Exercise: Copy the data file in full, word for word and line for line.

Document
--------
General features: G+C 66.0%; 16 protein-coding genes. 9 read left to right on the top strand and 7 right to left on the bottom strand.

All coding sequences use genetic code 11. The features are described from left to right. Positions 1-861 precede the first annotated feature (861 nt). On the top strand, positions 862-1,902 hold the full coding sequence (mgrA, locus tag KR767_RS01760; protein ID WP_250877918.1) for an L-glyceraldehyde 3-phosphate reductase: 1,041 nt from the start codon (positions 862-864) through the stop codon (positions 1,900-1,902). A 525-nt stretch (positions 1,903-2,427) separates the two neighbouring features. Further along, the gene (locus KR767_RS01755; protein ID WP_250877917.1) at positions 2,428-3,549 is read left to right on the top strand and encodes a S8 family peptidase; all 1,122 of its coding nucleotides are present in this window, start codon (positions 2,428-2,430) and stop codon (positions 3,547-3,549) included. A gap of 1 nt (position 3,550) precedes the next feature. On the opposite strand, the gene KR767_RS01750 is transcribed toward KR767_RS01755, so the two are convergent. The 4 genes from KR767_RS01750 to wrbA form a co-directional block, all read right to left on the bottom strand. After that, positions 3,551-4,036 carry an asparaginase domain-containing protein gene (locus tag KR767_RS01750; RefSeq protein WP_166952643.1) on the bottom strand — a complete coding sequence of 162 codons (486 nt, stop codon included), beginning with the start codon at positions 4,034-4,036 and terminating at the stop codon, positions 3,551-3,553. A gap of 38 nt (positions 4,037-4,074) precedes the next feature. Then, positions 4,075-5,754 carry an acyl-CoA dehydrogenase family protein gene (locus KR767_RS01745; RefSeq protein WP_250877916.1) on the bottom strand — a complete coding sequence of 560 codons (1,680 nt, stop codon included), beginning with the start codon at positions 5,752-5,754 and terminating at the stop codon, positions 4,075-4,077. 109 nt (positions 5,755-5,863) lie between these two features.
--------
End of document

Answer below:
General features: G+C 66.0%; 16 protein-coding genes. 9 read left to right on the top strand and 7 right to left on the bottom strand.

All coding sequences use genetic code 11. The features are described from left to right. Positions 1-861 precede the first annotated feature (861 nt). On the top strand, positions 862-1,902 hold the full coding sequence (mgrA, locus tag KR767_RS01760; protein ID WP_250877918.1) for an L-glyceraldehyde 3-phosphate reductase: 1,041 nt from the start codon (positions 862-864) through the stop codon (positions 1,900-1,902). A 525-nt stretch (positions 1,903-2,427) separates the two neighbouring features. Further along, the gene (locus KR767_RS01755; protein ID WP_250877917.1) at positions 2,428-3,549 is read left to right on the top strand and encodes a S8 family peptidase; all 1,122 of its coding nucleotides are present in this window, start codon (positions 2,428-2,430) and stop codon (positions 3,547-3,549) included. A gap of 1 nt (position 3,550) precedes the next feature. On the opposite strand, the gene KR767_RS01750 is transcribed toward KR767_RS01755, so the two are convergent. The 4 genes from KR767_RS01750 to wrbA form a co-directional block, all read right to left on the bottom strand. After that, positions 3,551-4,036 carry an asparaginase domain-containing protein gene (locus tag KR767_RS01750; RefSeq protein WP_166952643.1) on the bottom strand — a complete coding sequence of 162 codons (486 nt, stop codon included), beginning with the start codon at positions 4,034-4,036 and terminating at the stop codon, positions 3,551-3,553. A gap of 38 nt (positions 4,037-4,074) precedes the next feature. Then, positions 4,075-5,754 carry an acyl-CoA dehydrogenase family protein gene (locus KR767_RS01745; RefSeq protein WP_250877916.1) on the bottom strand — a complete coding sequence of 560 codons (1,680 nt, stop codon included), beginning with the start codon at positions 5,752-5,754 and terminating at the stop codon, positions 4,075-4,077. 109 nt (positions 5,755-5,863) lie between these two features.